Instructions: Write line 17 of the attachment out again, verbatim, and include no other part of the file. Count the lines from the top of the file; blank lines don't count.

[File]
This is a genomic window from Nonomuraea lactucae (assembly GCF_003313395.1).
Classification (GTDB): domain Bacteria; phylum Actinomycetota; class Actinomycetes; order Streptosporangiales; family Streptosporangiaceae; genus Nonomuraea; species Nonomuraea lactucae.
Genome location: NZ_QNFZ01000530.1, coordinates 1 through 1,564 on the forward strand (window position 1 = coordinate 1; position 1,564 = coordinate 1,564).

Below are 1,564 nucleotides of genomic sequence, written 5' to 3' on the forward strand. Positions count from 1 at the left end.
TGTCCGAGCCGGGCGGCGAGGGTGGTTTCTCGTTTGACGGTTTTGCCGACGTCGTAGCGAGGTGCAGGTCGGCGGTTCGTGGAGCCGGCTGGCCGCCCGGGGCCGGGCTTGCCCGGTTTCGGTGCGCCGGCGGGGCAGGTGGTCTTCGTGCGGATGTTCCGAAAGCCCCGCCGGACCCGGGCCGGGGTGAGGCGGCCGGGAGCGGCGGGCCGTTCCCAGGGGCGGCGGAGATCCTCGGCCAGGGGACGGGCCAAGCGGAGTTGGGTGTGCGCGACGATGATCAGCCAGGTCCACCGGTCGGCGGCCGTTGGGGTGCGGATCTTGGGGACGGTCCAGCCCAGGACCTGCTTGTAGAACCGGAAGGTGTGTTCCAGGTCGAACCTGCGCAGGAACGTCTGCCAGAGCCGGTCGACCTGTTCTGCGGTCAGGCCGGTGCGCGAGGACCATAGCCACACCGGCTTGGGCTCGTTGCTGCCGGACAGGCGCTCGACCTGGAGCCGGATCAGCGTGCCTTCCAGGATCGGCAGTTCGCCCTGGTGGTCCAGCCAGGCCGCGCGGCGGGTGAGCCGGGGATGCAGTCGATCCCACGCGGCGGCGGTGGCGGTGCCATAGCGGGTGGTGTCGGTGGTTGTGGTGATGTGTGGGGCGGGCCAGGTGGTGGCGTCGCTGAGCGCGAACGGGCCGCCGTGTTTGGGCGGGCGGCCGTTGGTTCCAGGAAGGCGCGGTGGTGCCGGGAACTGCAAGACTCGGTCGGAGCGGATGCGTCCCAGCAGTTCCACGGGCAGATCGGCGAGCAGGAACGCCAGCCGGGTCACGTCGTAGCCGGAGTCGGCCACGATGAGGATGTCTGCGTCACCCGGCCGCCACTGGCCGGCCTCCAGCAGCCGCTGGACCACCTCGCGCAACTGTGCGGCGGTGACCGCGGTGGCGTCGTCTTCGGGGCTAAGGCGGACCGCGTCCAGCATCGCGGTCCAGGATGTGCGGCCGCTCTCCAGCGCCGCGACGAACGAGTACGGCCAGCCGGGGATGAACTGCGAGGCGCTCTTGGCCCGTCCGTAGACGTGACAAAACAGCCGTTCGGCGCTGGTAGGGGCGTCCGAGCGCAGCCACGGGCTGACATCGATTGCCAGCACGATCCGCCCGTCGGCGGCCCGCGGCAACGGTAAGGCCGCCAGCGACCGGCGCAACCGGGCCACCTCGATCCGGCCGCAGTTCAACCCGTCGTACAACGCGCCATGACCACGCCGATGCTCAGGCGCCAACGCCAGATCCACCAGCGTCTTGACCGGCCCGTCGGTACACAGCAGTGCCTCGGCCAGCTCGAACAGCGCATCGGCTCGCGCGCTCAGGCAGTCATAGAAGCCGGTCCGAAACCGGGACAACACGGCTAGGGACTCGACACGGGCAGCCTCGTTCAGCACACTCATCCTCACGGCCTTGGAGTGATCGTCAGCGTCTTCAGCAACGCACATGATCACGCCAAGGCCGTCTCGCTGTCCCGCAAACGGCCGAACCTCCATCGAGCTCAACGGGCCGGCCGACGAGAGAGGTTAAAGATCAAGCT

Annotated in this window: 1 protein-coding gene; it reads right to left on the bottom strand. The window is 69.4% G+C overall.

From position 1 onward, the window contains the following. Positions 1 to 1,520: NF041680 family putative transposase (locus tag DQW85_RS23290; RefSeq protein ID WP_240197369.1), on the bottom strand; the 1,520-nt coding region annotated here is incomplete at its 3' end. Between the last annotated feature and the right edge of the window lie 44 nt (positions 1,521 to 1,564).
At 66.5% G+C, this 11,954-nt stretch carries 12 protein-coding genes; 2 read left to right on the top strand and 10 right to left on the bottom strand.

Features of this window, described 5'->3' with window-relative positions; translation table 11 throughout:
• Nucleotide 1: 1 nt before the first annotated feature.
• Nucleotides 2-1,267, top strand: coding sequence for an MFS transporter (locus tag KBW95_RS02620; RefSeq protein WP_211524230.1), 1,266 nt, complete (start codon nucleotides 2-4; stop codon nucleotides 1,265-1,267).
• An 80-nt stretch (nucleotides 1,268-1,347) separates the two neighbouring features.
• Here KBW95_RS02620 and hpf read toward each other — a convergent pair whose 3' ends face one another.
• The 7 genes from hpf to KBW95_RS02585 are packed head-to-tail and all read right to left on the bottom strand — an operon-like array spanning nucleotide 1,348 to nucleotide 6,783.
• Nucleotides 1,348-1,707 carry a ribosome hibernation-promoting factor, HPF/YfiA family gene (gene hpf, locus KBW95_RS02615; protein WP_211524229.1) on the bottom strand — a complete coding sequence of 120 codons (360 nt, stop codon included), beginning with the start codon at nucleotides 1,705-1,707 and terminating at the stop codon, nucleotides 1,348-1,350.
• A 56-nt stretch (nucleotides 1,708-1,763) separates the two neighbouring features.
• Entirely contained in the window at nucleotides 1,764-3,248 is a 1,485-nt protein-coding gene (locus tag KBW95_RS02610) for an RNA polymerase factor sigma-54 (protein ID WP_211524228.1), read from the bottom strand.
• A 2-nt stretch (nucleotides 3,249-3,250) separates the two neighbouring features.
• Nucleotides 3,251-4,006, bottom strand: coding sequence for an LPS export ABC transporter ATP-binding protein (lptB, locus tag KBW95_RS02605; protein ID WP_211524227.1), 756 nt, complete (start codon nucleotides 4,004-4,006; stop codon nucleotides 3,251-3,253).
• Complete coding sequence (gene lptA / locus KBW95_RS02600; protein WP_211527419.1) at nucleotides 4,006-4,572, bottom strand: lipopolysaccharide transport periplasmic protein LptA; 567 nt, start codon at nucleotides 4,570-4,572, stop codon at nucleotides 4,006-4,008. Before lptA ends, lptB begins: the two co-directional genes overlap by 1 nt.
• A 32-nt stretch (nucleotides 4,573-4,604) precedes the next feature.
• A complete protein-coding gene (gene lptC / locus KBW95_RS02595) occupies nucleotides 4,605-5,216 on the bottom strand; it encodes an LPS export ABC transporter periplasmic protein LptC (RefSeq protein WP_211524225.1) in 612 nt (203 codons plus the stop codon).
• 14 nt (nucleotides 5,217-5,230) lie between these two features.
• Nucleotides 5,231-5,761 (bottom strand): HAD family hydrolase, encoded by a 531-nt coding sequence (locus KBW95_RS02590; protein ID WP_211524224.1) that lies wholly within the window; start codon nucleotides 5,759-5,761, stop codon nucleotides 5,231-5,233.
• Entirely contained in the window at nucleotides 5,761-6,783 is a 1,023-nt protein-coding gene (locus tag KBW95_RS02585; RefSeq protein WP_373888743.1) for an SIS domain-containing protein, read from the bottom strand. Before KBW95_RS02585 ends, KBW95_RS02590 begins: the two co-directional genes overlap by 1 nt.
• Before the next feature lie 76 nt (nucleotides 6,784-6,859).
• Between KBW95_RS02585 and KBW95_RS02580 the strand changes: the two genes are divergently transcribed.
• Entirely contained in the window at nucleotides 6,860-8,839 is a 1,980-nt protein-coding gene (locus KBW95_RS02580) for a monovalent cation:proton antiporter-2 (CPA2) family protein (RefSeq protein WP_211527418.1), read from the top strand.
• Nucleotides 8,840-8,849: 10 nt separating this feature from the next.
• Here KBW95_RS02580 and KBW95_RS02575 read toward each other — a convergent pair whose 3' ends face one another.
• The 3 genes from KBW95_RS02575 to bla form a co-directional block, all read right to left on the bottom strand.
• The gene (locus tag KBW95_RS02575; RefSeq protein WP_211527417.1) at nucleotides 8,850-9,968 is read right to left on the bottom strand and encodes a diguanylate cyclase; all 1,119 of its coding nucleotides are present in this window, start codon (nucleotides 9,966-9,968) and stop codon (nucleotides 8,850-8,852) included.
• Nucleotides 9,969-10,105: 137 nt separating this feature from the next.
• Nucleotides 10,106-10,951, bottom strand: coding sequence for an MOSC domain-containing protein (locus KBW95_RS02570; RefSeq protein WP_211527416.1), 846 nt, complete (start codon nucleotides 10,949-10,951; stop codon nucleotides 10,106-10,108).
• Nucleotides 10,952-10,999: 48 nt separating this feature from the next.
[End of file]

• Entirely contained in the window at nucleotides 1,764-3,248 is a 1,485-nt protein-coding gene (locus tag KBW95_RS02610) for an RNA polymerase factor sigma-54 (protein ID WP_211524228.1), read from the bottom strand.